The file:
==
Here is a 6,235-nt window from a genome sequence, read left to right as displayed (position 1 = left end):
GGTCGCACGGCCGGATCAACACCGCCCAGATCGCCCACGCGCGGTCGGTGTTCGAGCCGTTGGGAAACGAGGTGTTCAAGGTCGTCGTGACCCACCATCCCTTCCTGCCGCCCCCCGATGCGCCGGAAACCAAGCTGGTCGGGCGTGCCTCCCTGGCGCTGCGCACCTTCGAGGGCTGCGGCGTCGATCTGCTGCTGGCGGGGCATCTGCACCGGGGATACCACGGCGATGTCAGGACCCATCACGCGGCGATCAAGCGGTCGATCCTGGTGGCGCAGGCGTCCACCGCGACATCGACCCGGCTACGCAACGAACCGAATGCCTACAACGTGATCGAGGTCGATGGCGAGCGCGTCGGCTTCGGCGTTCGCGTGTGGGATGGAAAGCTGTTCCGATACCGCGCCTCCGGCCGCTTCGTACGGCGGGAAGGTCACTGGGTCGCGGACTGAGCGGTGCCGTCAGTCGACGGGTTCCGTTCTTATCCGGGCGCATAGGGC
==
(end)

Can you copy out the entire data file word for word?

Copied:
Here is a 6,235-nt window from a genome sequence, read left to right as displayed (position 1 = left end):
GGTCGCACGGCCGGATCAACACCGCCCAGATCGCCCACGCGCGGTCGGTGTTCGAGCCGTTGGGAAACGAGGTGTTCAAGGTCGTCGTGACCCACCATCCCTTCCTGCCGCCCCCCGATGCGCCGGAAACCAAGCTGGTCGGGCGTGCCTCCCTGGCGCTGCGCACCTTCGAGGGCTGCGGCGTCGATCTGCTGCTGGCGGGGCATCTGCACCGGGGATACCACGGCGATGTCAGGACCCATCACGCGGCGATCAAGCGGTCGATCCTGGTGGCGCAGGCGTCCACCGCGACATCGACCCGGCTACGCAACGAACCGAATGCCTACAACGTGATCGAGGTCGATGGCGAGCGCGTCGGCTTCGGCGTTCGCGTGTGGGATGGAAAGCTGTTCCGATACCGCGCCTCCGGCCGCTTCGTACGGCGGGAAGGTCACTGGGTCGCGGACTGAGCGGTGCCGTCAGTCGACGGGTTCCGTTCTTATCCGGGCGCATAGGGC